COP26

Climate issues in Asia: What to watch out for at COP26

Vernise Tantuco
Climate issues in Asia: What to watch out for at COP26

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What should we expect for Asia at COP26 aside from countries' ratcheting up of commitments?

All eyes will be on the 2021 United Nations Climate Change Conference or COP26 from October 31 to November 12, a high-stakes event that got delayed by a year due to the COVID-19 pandemic. 

COP26 is especially critical because it marks the fifth year since the Paris Agreement was adopted by 196 parties in 2015. People with eyes on the event expect countries to commit to more ambitious goals to reduce their greenhouse gas (GHG) emissions, an effect of the Paris Agreement’s “ratchet mechanism” that requires them to do this every five years. 

The agreement’s goal is to limit global warming to below 2 degrees Celsius (ºC), preferably 1.5°C, compared to pre-industrial levels. It also provides a framework for financial, technical, and capacity-building support to countries who need it. 

A lot will be happening at COP26, and it will be hard for one person to keep track of everything happening at once. On Thursday, October 28, Renee Karunungan from the Tyndall Centre for Climate Change Research and Manka Behl from the Times of India spoke to journalists about what issues specific to Asia we should look out for at the high-profile event.

Impact of climate change on economy

A report from the Intergovernmental Panel on Climate Change (IPCC) published in August said that the Earth is warming faster than experts anticipated, and a global warming increase of 1.5°C above pre-industrial levels could be reached by 2030. 

Southeast Asia (SEA) is one of the regions most vulnerable to this, as it will experience rising sea levels, heat waves, drought, and more intense and frequent bouts of rain. With many low-lying cities exposed to the risk of rising sea levels, SEA economies are vulnerable without adaptation or mitigation. 

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Global warming was identified by the IPCC as a threat to SEA economies even in 2014, with predictions of significant drops in crop yield and reduced catch of marine resources. 

More recently, the United Nations World Food Programme (WFP) identified climate change as a “threat multiplier,” putting people’s food and nutrition security at risk. Communities that rely on agriculture, fishing, and livestock bear the brunt of climate change impact, the WFP said.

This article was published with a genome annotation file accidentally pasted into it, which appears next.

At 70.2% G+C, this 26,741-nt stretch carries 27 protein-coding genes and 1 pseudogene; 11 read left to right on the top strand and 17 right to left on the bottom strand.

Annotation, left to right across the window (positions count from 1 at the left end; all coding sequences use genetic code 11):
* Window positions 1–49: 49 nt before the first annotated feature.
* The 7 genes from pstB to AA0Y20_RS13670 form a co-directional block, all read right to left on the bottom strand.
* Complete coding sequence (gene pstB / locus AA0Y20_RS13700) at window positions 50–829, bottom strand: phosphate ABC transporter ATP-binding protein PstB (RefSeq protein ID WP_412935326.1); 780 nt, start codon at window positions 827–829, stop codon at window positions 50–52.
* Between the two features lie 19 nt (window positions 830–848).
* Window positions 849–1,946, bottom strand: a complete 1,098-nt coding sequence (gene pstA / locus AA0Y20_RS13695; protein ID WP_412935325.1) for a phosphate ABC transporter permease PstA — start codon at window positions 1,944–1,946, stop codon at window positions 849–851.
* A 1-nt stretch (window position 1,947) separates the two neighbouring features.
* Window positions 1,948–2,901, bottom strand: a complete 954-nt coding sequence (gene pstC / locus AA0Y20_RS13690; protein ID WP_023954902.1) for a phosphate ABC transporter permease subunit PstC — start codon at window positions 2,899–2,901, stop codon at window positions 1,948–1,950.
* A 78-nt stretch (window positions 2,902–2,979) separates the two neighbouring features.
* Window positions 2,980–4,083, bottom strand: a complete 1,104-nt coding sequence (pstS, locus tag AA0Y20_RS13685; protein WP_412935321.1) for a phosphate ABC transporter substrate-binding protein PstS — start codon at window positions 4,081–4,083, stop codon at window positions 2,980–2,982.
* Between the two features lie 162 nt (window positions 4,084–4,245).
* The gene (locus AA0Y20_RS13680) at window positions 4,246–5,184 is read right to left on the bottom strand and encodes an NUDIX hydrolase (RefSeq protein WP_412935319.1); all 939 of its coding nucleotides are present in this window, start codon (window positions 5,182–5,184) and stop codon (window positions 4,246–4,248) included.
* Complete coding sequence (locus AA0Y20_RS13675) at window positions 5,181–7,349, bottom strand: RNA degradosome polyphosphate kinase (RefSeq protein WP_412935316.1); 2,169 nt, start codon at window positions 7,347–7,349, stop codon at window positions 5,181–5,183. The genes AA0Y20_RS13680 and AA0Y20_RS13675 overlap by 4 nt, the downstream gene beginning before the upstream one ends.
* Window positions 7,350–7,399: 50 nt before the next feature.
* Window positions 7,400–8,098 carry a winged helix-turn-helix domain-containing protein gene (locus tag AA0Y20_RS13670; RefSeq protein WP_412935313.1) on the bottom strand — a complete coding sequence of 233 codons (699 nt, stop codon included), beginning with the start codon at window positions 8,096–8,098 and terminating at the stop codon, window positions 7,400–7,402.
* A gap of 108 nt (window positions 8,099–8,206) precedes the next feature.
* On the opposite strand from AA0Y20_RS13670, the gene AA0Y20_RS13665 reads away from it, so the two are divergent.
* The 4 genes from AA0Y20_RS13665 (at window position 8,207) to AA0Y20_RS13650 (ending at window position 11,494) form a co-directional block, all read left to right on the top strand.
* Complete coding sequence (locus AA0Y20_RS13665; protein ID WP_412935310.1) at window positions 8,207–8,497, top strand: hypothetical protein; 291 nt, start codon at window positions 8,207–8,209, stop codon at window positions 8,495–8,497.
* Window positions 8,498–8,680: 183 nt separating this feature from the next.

Asia’s dependence on fossil fuels

Coal, one of the most polluting fossil fuels, is consistently used for power generation in Asia, which accounts for 75% of global coal demand according to to the International Energy Agency.

A September report by think-tank E3G said China alone is home to about 53% of new coal power capacity under construction globally. The country is responsible for funding coal projects abroad.

Some countries like the Philippines have committed to not approving new coal projects but will continue to construct coal plants that are already underway. 

Meanwhile, other Asian countries refuse to abandon coal-fueled energy because of the cost of abandoning plants or mines that are still functioning. 

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Melting of Himalayan glaciers

The world’s glaciers are melting faster and contributing to sea level rise. A study published this year, which used high-resolution imagery from NASA’s Terra satellite between 2000 and 2019, found that some glaciers in the Himalayas, as well as those in Alaska, Iceland, the Alps, and the Pamir mountains, are among the most impacted by melting. 

The Himalayan mountain range runs through India, Pakistan, Afghanistan, China, Bhutan, and Nepal, and the communities in the Himalayan region depend on the glaciers for water. People use these glaciers for drinking, energy, agriculture, and more, which means their melting could lead to food and water shortages.

Climate justice, impact on small countries

Although Asia is home to some of the world’s largest carbon emitters – China, India, Japan, and South Korea – other Asian countries are more concerned about climate impact than mitigation. 

Small island developing states in particular, like Fiji and the Maldives, contribute less than 1% to the world’s total GHG emissions but will suffer the most from climate change and rising sea levels. Other small island states such as the Marshall Islands have found it necessary to adapt to rising sea levels, considering building higher ground or outbound migration.

Small island states were the first to demand for a 1.5°C reduction in 2008 but this target was deemed unrealistic by other states at the time. – with reports from Thomson Reuters Foundation/Rappler.com

Vernise Tantuco

Vernise Tantuco is on Rappler's Research Team, fact checking suspicious claims, wrangling data, and telling stories that need to be heard.